Kenneth Turan

Kenneth Turan (/təˈræn/; born October 27, 1946) is an American retired film critic, author, and lecturer in the Master of Professional Writing Program at the University of Southern California. He was a film critic for the Los Angeles Times from 1991 until 2020 and was described by The Hollywood Reporter as "arguably the most widely read film critic in the town most associated with the making of movies".[1]

Kenneth Turan
Kenneth Turan, co-winner of the Media Legacy Award.jpg
Kenneth Turan in 2014.
Born (1946-10-27) October 27, 1946 (age 75)
EducationB.A. Swarthmore College
M.A. Columbia University
OccupationFilm critic

Early life and educationEdit

Turan was raised in an observant Jewish family in Brooklyn, New York.[2] He received a bachelor's degree from Swarthmore College and a master's degree in journalism from Columbia University.[3][4]


Before becoming a film critic, Turan was a staff writer for The Washington Post.[5]

Turan was a film critic for The Progressive, a magazine published in Madison, Wisconsin, and in 1991 he became a film critic for The Los Angeles Times. In 1993, he was named the director of the Los Angeles Times Book Prizes.

Turan announced his retirement from The Los Angeles Times on March 25, 2020.[6]

He is featured in the documentary For the Love of Movies: The Story of American Film Criticism (2009) discussing his public quarrel with film director James Cameron, who e-mailed the Los Angeles Times' editors calling for Turan to be fired after he wrote a scathing review of Titanic (1997).[7] Cameron accused Turan of using an "incessant rain of personal barbs" and using his "bully pulpit not only to attack my film, but the entire film industry and its audiences".[8]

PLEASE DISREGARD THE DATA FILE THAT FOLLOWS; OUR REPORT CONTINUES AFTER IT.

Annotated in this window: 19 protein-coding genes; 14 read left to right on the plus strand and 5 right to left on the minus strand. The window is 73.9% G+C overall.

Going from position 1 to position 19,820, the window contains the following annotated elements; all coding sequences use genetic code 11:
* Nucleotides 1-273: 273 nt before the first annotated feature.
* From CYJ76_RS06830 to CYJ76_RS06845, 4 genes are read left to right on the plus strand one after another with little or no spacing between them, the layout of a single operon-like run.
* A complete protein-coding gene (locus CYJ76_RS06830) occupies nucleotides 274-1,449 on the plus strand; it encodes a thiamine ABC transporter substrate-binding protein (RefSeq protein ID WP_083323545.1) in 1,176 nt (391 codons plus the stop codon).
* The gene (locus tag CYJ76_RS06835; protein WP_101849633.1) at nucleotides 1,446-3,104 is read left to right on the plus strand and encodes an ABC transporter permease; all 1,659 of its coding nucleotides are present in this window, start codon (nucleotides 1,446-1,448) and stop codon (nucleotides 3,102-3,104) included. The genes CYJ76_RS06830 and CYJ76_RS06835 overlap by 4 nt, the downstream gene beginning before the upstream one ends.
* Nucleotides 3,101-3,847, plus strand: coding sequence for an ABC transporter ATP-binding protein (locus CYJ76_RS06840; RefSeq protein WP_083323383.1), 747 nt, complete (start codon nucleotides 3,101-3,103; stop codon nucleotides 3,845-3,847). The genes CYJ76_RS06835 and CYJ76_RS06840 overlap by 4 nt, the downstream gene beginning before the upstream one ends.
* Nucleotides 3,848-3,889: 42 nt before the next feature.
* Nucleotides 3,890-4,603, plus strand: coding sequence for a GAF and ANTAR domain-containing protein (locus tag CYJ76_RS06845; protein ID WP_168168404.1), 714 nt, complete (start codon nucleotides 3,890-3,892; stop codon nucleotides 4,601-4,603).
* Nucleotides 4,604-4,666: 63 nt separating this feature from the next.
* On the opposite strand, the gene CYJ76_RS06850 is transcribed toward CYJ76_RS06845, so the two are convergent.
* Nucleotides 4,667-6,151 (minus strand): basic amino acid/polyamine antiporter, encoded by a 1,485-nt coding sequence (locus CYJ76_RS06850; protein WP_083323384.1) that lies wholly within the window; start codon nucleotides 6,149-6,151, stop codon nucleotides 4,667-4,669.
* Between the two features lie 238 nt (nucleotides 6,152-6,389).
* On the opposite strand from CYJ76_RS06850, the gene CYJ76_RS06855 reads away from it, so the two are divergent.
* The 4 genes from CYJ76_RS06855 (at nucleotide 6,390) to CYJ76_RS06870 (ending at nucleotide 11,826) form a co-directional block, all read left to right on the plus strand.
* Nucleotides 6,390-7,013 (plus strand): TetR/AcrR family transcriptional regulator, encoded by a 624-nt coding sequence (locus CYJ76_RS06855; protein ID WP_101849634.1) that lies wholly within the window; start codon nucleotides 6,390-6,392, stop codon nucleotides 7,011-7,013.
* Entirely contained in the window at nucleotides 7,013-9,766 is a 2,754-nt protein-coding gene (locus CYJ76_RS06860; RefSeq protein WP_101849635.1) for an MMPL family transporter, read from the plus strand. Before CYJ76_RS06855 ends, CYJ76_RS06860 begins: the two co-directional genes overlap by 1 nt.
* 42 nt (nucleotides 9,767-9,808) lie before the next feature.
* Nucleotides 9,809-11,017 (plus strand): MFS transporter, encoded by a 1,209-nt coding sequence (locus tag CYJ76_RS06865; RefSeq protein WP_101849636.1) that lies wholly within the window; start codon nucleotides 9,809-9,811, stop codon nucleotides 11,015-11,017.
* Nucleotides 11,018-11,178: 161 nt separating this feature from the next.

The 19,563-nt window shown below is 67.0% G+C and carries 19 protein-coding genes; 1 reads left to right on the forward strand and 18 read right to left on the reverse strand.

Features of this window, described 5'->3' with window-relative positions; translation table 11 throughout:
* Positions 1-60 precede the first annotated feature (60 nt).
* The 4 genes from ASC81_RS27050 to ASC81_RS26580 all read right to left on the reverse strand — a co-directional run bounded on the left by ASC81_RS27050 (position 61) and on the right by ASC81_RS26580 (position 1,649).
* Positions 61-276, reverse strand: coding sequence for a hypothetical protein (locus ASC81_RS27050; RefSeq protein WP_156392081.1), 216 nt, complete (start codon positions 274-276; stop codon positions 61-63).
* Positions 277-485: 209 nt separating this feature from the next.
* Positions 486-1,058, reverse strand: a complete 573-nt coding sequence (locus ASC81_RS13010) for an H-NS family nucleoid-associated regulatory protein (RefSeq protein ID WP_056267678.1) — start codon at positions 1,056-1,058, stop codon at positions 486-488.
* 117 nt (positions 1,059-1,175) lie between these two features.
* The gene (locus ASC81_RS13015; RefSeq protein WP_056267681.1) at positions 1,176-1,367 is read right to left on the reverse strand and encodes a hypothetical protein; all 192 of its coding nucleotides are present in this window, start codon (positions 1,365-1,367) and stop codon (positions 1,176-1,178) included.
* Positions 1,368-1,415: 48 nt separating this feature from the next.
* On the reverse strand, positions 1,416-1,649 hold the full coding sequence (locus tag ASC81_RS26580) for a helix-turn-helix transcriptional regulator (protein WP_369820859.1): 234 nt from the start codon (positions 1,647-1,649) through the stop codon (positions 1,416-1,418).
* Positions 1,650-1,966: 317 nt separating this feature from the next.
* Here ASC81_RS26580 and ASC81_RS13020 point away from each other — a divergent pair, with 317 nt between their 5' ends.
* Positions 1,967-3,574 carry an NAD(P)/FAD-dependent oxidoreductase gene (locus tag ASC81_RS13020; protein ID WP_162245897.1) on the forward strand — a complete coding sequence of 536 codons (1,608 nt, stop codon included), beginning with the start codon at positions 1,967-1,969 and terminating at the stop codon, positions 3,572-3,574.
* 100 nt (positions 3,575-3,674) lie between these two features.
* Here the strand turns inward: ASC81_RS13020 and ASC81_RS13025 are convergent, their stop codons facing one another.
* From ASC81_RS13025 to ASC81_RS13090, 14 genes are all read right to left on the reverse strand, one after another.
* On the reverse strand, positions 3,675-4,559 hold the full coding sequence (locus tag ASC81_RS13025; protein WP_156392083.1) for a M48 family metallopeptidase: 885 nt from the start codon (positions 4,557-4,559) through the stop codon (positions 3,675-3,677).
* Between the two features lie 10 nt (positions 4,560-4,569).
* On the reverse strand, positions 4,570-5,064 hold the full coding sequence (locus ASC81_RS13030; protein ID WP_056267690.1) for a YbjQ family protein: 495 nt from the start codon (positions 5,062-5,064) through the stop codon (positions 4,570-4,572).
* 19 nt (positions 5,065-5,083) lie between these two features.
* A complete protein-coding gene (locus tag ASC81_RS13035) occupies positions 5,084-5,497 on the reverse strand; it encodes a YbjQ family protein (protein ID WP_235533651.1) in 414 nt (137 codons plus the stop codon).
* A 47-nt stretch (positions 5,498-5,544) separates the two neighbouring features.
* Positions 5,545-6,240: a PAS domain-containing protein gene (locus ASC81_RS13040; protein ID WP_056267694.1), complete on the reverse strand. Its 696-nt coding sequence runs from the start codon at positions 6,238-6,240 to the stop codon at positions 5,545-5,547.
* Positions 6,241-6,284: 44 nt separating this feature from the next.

Turan founded the KUSC radio program Arts Alive. He provides regular movie reviews for NPR's Morning Edition and serves on the board of directors of the Yiddish Book Center.


  • Not to Be Missed: Fifty-Four Favorites From a Lifetime of Film (2014)
  • Free for All: Joe Papp, the Public, and the Greatest Theater Story Ever Told (2009) with Joseph Papp
  • Now In Theaters Everywhere. (2006)
  • Never Coming To A Theater Near You. (2004)
  • Sundance to Sarajevo: Film Festivals and the World They Made. (2002)
  • Call Me ismale: The Autobiography of ismale. (1987)
  • I'd Rather Be Wright: Memoirs of an itinerant Tackle. (1974)
  • Sinema: American Pornographic Films and the People Who Make Them. (1974)
  • The Future is Now: George Allen, Pro Football's Most Controversial Coach. with William Gildea (1972)


  • 2006: Special Citation. National Society of Film Critics Awards.


  1. ^ Feinberg, Scott (March 25, 2020). "Kenneth Turan Steps Down as L.A. Times Film Critic After 30 Years". The Hollywood Reporter. Retrieved November 24, 2021.
  2. ^ Jewish Journal: "Turan’s pick of pics" by Jonathan Kirsch May 28, 2014
  3. ^ "Kenneth Turan, NPR Biography". National Public Radio. Retrieved 2007-06-26.
  4. ^ "Kenneth Turan". The Baltimore Sun. Retrieved 3 August 2017.
  5. ^ Turan, Kenneth (2 June 1974). "The Fall and Rise of an Ex-Communist: The 20 Yeat Struggle of Maurice Braverman, Ex-Convict, Attorney at Law" (PDF). The Washington Post. Retrieved 3 August 2017.
  6. ^ "Kenneth Turan on Twitter".
  7. ^ For the Love of Movies: The Story of American Film Criticism at the TCM Movie Database
  8. ^ "He's Mad as Hell at Turan". Los Angeles Times. March 28, 1998. Retrieved November 24, 2021.

External linksEdit